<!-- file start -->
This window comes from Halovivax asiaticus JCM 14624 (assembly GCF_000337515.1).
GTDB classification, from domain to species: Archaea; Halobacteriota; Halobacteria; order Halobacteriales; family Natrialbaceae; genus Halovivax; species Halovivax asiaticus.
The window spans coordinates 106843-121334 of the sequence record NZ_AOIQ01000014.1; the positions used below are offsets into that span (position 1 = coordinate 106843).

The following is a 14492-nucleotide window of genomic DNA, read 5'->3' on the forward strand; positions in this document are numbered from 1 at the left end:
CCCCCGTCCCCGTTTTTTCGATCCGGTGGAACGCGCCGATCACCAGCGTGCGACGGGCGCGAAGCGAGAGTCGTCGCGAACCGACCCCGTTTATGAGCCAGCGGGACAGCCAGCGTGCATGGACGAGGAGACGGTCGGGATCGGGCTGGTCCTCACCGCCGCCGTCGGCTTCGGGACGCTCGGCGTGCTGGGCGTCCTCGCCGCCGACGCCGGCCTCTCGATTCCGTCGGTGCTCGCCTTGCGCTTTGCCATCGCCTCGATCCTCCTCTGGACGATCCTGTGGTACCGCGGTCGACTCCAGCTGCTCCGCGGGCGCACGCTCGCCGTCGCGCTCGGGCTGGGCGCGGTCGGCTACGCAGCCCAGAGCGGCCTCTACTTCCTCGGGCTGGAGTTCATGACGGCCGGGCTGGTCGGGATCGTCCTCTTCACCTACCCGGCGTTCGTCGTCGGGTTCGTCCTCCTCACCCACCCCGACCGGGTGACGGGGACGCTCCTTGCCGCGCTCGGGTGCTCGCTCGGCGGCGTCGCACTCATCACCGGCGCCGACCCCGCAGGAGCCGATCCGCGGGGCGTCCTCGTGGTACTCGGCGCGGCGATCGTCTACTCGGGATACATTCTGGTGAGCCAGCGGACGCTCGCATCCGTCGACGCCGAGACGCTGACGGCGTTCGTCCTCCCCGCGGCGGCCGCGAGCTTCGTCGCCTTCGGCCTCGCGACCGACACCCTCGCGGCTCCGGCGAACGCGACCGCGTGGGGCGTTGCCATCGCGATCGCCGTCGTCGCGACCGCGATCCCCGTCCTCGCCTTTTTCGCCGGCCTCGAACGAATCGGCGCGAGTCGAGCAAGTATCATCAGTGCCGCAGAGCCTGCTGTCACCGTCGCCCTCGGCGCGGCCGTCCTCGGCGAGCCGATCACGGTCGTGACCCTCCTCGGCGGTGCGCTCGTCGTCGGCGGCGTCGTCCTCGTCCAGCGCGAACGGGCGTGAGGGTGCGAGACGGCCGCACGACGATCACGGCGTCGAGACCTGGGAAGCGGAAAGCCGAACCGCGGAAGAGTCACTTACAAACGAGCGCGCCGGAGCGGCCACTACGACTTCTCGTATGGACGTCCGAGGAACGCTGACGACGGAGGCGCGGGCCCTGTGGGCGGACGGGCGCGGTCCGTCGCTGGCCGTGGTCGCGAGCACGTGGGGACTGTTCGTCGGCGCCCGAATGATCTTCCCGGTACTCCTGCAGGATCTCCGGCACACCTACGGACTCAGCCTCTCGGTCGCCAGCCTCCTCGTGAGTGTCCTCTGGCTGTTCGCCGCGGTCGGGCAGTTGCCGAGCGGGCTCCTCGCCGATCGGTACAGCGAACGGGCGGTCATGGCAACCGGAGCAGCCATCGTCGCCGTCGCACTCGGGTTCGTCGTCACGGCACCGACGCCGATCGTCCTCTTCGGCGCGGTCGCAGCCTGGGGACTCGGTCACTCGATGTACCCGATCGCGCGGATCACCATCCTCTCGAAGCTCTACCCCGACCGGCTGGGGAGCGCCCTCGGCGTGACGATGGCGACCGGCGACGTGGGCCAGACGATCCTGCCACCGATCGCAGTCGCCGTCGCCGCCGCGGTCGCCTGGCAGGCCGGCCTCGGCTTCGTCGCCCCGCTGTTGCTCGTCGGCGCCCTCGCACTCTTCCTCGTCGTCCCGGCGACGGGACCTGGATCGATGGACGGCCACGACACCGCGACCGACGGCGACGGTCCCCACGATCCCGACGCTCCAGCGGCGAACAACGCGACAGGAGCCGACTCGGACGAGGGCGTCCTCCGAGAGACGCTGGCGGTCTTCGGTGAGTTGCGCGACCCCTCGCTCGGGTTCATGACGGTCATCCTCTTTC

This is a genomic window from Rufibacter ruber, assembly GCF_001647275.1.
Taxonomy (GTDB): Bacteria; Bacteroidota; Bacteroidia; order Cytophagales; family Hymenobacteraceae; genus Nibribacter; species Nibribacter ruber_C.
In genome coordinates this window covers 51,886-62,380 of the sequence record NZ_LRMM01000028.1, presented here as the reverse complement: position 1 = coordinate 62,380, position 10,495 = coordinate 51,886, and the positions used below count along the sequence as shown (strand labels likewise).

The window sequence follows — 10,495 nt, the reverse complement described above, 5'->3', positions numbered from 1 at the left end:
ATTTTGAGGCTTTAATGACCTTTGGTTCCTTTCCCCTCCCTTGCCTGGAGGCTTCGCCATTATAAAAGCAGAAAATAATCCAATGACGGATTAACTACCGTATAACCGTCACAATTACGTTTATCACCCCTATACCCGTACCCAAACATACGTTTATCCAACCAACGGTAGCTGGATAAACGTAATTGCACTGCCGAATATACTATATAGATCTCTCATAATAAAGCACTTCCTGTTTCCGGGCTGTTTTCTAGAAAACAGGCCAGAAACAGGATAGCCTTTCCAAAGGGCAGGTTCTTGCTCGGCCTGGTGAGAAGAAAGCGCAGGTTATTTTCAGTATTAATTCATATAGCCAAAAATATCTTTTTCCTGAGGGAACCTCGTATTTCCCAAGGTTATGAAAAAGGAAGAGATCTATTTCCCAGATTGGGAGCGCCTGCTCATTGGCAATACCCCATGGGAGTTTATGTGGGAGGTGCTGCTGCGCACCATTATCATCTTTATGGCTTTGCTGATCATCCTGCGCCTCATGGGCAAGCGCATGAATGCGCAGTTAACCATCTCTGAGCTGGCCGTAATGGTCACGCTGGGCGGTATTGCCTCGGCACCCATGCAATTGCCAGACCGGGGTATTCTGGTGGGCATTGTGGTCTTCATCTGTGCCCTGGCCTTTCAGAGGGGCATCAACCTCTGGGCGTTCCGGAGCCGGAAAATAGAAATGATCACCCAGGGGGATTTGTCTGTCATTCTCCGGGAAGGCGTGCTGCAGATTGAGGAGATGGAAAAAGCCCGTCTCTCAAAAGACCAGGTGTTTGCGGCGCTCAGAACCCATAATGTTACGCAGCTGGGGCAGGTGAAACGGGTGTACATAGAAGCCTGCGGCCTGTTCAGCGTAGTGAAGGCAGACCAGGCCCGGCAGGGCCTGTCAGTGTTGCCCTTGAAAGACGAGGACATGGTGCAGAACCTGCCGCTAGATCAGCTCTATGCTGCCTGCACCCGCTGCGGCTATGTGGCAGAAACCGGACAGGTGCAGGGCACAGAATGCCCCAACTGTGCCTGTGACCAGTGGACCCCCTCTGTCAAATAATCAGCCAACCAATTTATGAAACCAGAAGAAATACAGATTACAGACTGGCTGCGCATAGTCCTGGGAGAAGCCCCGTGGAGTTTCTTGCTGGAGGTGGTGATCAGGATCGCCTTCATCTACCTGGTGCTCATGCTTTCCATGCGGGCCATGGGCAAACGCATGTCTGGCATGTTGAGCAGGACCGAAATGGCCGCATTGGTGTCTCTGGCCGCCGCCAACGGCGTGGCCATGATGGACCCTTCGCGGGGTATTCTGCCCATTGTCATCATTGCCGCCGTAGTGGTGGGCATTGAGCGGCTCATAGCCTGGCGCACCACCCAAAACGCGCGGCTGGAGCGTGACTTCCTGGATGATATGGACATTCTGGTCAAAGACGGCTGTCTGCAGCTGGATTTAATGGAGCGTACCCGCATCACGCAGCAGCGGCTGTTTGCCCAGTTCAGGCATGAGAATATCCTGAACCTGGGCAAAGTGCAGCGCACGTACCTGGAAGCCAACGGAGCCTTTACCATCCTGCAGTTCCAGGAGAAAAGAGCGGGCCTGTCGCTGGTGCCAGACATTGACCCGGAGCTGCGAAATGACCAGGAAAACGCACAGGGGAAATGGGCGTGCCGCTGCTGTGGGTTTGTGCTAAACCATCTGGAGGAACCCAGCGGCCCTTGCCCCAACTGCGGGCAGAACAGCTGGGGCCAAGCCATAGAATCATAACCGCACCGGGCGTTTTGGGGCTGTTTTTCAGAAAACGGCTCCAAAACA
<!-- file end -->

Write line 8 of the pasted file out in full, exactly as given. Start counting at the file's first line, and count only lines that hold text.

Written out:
In genome coordinates this window covers 51,886-62,380 of the sequence record NZ_LRMM01000028.1, presented here as the reverse complement: position 1 = coordinate 62,380, position 10,495 = coordinate 51,886, and the positions used below count along the sequence as shown (strand labels likewise).